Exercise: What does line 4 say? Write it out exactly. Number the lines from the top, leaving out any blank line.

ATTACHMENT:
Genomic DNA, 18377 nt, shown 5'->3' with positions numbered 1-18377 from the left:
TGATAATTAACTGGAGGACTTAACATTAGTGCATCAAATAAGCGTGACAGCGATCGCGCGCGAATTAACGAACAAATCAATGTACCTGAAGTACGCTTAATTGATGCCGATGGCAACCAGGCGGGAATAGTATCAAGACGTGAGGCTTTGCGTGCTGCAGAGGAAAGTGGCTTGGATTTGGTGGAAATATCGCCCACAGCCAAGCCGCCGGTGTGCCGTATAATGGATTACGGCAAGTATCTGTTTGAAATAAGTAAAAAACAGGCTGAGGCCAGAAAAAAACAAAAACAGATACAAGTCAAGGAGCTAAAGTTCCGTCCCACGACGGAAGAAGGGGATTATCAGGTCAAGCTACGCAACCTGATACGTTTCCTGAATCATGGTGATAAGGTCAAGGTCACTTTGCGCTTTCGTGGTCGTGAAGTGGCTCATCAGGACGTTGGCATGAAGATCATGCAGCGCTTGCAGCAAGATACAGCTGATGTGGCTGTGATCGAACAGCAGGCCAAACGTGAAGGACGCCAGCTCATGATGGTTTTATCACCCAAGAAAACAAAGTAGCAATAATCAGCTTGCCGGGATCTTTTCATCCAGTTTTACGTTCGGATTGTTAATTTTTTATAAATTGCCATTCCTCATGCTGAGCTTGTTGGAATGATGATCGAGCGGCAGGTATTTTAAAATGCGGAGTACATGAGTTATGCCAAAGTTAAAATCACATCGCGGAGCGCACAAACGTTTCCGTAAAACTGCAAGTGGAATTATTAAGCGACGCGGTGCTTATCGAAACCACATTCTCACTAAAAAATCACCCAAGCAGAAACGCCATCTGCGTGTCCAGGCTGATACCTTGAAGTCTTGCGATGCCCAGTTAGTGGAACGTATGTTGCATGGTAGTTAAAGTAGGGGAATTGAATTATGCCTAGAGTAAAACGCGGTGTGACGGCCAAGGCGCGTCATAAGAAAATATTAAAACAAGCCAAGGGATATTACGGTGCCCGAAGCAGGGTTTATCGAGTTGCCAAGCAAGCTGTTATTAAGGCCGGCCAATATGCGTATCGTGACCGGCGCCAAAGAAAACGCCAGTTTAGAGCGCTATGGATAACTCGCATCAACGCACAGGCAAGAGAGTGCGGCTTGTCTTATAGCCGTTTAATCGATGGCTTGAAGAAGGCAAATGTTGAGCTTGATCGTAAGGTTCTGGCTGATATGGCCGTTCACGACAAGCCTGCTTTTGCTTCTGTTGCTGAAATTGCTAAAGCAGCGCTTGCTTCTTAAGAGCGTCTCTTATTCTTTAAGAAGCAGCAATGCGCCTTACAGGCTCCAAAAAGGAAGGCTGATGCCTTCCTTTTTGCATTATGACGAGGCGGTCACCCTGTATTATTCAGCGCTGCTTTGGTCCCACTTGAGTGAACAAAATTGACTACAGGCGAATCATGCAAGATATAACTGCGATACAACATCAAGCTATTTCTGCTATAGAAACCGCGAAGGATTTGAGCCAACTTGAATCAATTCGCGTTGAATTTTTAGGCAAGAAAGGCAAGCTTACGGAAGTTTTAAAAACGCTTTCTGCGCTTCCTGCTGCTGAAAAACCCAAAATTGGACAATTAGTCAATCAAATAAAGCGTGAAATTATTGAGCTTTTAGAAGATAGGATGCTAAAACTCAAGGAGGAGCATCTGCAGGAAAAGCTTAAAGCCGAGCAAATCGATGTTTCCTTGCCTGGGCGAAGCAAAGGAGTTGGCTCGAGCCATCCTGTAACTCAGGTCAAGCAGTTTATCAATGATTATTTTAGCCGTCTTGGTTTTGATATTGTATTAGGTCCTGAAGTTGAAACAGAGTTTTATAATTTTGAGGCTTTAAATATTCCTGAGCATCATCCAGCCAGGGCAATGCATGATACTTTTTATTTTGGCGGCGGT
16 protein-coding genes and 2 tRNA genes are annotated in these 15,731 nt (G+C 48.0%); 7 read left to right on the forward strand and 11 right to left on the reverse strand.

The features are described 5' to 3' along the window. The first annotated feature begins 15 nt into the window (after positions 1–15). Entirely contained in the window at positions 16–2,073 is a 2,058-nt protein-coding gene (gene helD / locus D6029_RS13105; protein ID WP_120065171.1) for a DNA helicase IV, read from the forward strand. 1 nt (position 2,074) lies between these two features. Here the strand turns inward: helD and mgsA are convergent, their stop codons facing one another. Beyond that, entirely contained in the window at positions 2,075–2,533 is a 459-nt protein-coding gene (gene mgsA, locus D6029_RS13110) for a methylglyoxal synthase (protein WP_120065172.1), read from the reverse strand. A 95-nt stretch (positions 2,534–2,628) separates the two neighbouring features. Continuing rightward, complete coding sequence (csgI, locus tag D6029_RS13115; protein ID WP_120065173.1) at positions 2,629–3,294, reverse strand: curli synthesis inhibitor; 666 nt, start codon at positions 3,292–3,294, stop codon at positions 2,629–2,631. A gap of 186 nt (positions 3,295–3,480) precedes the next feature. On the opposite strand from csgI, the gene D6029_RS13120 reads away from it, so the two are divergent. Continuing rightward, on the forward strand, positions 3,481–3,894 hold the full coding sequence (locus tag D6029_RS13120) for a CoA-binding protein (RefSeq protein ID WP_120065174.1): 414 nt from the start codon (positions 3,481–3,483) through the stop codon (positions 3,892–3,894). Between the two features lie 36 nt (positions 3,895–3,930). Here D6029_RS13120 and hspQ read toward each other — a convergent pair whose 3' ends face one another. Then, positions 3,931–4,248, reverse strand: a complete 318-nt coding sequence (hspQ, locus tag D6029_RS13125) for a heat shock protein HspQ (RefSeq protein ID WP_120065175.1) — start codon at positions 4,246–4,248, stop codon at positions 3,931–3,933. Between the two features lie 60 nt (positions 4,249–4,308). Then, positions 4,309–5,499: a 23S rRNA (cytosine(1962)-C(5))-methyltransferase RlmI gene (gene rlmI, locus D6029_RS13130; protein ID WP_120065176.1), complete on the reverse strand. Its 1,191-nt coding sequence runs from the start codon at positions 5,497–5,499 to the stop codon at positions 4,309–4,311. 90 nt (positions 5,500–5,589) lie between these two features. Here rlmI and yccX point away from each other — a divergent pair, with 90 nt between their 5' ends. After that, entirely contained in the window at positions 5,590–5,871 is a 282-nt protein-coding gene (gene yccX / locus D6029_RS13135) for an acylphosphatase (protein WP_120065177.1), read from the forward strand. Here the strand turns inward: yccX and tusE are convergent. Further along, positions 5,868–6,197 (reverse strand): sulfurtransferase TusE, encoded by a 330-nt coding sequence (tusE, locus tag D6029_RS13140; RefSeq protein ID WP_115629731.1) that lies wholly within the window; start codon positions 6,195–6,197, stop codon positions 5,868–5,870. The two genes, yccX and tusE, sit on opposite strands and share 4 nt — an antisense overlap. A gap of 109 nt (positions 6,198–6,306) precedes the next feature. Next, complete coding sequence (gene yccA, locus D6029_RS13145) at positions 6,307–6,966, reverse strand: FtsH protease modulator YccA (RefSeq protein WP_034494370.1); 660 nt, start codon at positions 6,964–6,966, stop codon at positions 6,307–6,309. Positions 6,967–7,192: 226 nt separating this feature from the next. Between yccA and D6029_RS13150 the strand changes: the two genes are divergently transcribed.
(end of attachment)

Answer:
The features are described 5' to 3' along the window. The first annotated feature begins 15 nt into the window (after positions 1–15). Entirely contained in the window at positions 16–2,073 is a 2,058-nt protein-coding gene (gene helD / locus D6029_RS13105; protein ID WP_120065171.1) for a DNA helicase IV, read from the forward strand. 1 nt (position 2,074) lies between these two features. Here the strand turns inward: helD and mgsA are convergent, their stop codons facing one another. Beyond that, entirely contained in the window at positions 2,075–2,533 is a 459-nt protein-coding gene (gene mgsA, locus D6029_RS13110) for a methylglyoxal synthase (protein WP_120065172.1), read from the reverse strand. A 95-nt stretch (positions 2,534–2,628) separates the two neighbouring features. Continuing rightward, complete coding sequence (csgI, locus tag D6029_RS13115; protein ID WP_120065173.1) at positions 2,629–3,294, reverse strand: curli synthesis inhibitor; 666 nt, start codon at positions 3,292–3,294, stop codon at positions 2,629–2,631. A gap of 186 nt (positions 3,295–3,480) precedes the next feature. On the opposite strand from csgI, the gene D6029_RS13120 reads away from it, so the two are divergent. Continuing rightward, on the forward strand, positions 3,481–3,894 hold the full coding sequence (locus tag D6029_RS13120) for a CoA-binding protein (RefSeq protein ID WP_120065174.1): 414 nt from the start codon (positions 3,481–3,483) through the stop codon (positions 3,892–3,894). Between the two features lie 36 nt (positions 3,895–3,930). Here D6029_RS13120 and hspQ read toward each other — a convergent pair whose 3' ends face one another. Then, positions 3,931–4,248, reverse strand: a complete 318-nt coding sequence (hspQ, locus tag D6029_RS13125) for a heat shock protein HspQ (RefSeq protein ID WP_120065175.1) — start codon at positions 4,246–4,248, stop codon at positions 3,931–3,933. Between the two features lie 60 nt (positions 4,249–4,308). Then, positions 4,309–5,499: a 23S rRNA (cytosine(1962)-C(5))-methyltransferase RlmI gene (gene rlmI, locus D6029_RS13130; protein ID WP_120065176.1), complete on the reverse strand. Its 1,191-nt coding sequence runs from the start codon at positions 5,497–5,499 to the stop codon at positions 4,309–4,311. 90 nt (positions 5,500–5,589) lie between these two features. Here rlmI and yccX point away from each other — a divergent pair, with 90 nt between their 5' ends. After that, entirely contained in the window at positions 5,590–5,871 is a 282-nt protein-coding gene (gene yccX / locus D6029_RS13135) for an acylphosphatase (protein WP_120065177.1), read from the forward strand. Here the strand turns inward: yccX and tusE are convergent. Further along, positions 5,868–6,197 (reverse strand): sulfurtransferase TusE, encoded by a 330-nt coding sequence (tusE, locus tag D6029_RS13140; RefSeq protein ID WP_115629731.1) that lies wholly within the window; start codon positions 6,195–6,197, stop codon positions 5,868–5,870. The two genes, yccX and tusE, sit on opposite strands and share 4 nt — an antisense overlap. A gap of 109 nt (positions 6,198–6,306) precedes the next feature. Next, complete coding sequence (gene yccA, locus D6029_RS13145) at positions 6,307–6,966, reverse strand: FtsH protease modulator YccA (RefSeq protein WP_034494370.1); 660 nt, start codon at positions 6,964–6,966, stop codon at positions 6,307–6,309. Positions 6,967–7,192: 226 nt separating this feature from the next. Between yccA and D6029_RS13150 the strand changes: the two genes are divergently transcribed.